By Amitava Mukherjee
Never before in the political history of West Bengal has there been such an acute leadership crisis cutting across political spectrums as is now being witnessed in the midst of the assembly elections.
While the BJP and the Left parties suffer from absence of any worthwhile leader, Mamata Banerjee’s leadership quality is also under question in the wake of allegations of corruption against some Trinamul Congress(TMC) leaders in the Saradha chit fund case and the Narada sting operation and her continuous flip-flops on the issue.
Although the Left Front has not declared any chief ministerial candidate, its undeclared candidate for the post is Surjya Kanta Mishra, a person who is hardly known outside his assembly constituency of Narayangarh in West Midnapore district. A doctor by profession, Mishra had served in the Buddhadev Bhattacharya cabinet but due to his self-effacing nature and lack of oratorical power, is not perceived to be an inspirational figure by even his own party workers.
Even if Mishra is left aside, there is no one in the CPI-M who can be called a leader. This is, however, too natural as the West Bengal unit of the CPI-M has, barring some notable exceptions, always suffered from lack of brilliance after 32 front-ranking leaders of the former Communist Party of India (CPI) decided to break away from the mother organization and launch the CPI-M in 1964. If one looks at the composition of the CPI-M in those days it will become crystal clear that all the leading lights like EMS Namboodiripad, P. Sundaraya or A.K. Gopalan who had mastery over communist ideology were from outside West Bengal.
From the 1960s till his death in 2010 Jyoti Basu covered up this deficiency in leadership structure of his party by his strong common sense and the carefully cultivated image of a Bengali bhadrolok. Pramod Dasgupta, the quintessential general secretary of the CPI-M in west Bengal and also a party politburo member, understood the danger inherent in a such a one-man centric leadership structure and tried to build up a troika of leadership comprising Buddhadev Bhattacharya, Biman Bose and Anil Biswas. But the idea did not take off and it was ultimately dashed to the ground by Buddhadev’s rash decision of acquisition of land by force in Singur and Nandigram.
The question of leadership crisis is certain to come to the fore in the event of the TMC not being able to form the ministry on its own. It is perhaps unlikely that the Left Front-Congress combination will be able to get an absolute majority.
There is a mathematical conundrum over the Congress’ vote percentage. The Congress got 9.6 percent votes in the 2014 parliamentary election, but the bulk of this came from three districts – Malda, South Dinajpore and Murshidabad. In the other 17 districts, the Congress’ vote percentage was negligible.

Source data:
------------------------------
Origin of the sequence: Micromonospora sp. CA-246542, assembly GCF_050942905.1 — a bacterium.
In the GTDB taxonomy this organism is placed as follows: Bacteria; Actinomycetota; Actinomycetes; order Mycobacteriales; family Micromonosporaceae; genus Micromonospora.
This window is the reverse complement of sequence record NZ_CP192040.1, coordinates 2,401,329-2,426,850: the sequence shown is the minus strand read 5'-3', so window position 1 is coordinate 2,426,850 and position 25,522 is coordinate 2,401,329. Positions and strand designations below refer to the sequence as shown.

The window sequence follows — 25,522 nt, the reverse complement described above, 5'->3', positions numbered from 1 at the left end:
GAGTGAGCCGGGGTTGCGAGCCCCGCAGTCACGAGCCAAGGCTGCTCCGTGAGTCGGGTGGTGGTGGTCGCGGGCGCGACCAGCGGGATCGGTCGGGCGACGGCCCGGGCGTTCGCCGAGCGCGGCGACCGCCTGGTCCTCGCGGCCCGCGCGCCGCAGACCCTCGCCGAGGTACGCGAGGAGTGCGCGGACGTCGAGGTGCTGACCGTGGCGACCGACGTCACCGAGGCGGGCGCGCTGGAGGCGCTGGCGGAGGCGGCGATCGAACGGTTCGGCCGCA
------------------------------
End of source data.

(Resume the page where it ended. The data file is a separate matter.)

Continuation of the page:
So, even if a certain percentage of BJP votes are transferred to the Left, there is a question of whether the Left-Congress alliance can come anywhere near the magic figure.
Even if it does, there is no Jyoti Basu around now who can command respect and allegiance from alliance partners. If the Congress does reasonably well it is sure to express reservations about Mishra and instead put forward the name of Somen Mitra as the legislative party leader. In the event of a TMC failure to get an absolute majority, there will be a strong possibility of a TMC-Congress coalition government too and then again, the Congress will no longer accept Mamata Banerjee’s unquestioned leadership.
That the TMC has suddenly found itself in a shaky situation is more due to Banerjee’s lack of understanding about leadership than any exposure of corruption. Right from the birth of the TMC, she has been running it like a club and there is no second or third level leadership. The problem is more acute in the districts, where the TMC is marked by a total absence of command structure. Naturally, the TMC supremo now looks extremely vulnerable and her party cannot offer her a prop to lean upon.
The Bharatiya Janata Party exhibits promises by fits and starts in West Bengal. Long before the 2014 parliamentary election, the BJP had done quite well when Tapan Shikdar was its state president. But it has always been plagued by internal squabbles which prevented the growth of any credible leadership from the state BJP. Tathagata Roy, the present governor of Tripura and a former state BJP president, had tried to stem the rot in his own way. It is rumoured that he had agreed to shoulder gubernatorial responsibility out of a disgust in the state BJP politics. Dilip Ghosh, the incumbent state unit chief, is from the RSS and is not a much known person.
All the chief ministers of West Bengal – from B.C. Roy to Jyoti Basu except Siddhartha Sankar Ray – were aware of the basic tenets of what makes an accepted and revered political leader – his ability to spare time for and give space to opposition parties. Unfortunately neither Buddhadev nor Banerjee understood this fundamental point, thereby throwing the politically important state into a great vacuum.